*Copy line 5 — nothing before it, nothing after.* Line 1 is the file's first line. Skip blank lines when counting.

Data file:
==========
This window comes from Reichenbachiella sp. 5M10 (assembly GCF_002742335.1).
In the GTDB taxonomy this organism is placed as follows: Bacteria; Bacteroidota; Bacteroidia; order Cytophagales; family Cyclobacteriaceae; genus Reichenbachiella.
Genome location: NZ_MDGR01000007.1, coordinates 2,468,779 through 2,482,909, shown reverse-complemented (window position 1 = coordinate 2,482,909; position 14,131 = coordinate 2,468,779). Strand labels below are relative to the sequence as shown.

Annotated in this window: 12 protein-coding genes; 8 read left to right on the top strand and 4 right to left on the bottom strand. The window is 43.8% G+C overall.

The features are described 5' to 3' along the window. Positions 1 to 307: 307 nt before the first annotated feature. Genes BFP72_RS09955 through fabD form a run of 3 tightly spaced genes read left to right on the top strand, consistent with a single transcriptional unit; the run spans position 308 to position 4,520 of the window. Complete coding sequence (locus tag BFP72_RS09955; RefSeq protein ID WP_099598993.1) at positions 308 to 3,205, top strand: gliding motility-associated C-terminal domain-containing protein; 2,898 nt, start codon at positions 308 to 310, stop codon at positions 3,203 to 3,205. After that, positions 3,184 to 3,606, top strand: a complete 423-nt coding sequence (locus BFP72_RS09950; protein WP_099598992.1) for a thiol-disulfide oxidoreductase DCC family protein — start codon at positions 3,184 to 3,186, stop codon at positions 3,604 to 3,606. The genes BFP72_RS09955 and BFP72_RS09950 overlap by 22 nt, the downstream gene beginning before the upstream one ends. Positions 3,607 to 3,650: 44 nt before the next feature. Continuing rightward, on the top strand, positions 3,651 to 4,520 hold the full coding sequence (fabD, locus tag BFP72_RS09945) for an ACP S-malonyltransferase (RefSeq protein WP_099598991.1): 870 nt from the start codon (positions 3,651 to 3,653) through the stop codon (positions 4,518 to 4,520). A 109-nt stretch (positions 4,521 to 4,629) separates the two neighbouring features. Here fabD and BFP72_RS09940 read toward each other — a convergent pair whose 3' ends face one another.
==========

The features are described 5' to 3' along the window. Positions 1 to 307: 307 nt before the first annotated feature. Genes BFP72_RS09955 through fabD form a run of 3 tightly spaced genes read left to right on the top strand, consistent with a single transcriptional unit; the run spans position 308 to position 4,520 of the window. Complete coding sequence (locus tag BFP72_RS09955; RefSeq protein ID WP_099598993.1) at positions 308 to 3,205, top strand: gliding motility-associated C-terminal domain-containing protein; 2,898 nt, start codon at positions 308 to 310, stop codon at positions 3,203 to 3,205. After that, positions 3,184 to 3,606, top strand: a complete 423-nt coding sequence (locus BFP72_RS09950; protein WP_099598992.1) for a thiol-disulfide oxidoreductase DCC family protein — start codon at positions 3,184 to 3,186, stop codon at positions 3,604 to 3,606. The genes BFP72_RS09955 and BFP72_RS09950 overlap by 22 nt, the downstream gene beginning before the upstream one ends. Positions 3,607 to 3,650: 44 nt before the next feature. Continuing rightward, on the top strand, positions 3,651 to 4,520 hold the full coding sequence (fabD, locus tag BFP72_RS09945) for an ACP S-malonyltransferase (RefSeq protein WP_099598991.1): 870 nt from the start codon (positions 3,651 to 3,653) through the stop codon (positions 4,518 to 4,520). A 109-nt stretch (positions 4,521 to 4,629) separates the two neighbouring features. Here fabD and BFP72_RS09940 read toward each other — a convergent pair whose 3' ends face one another.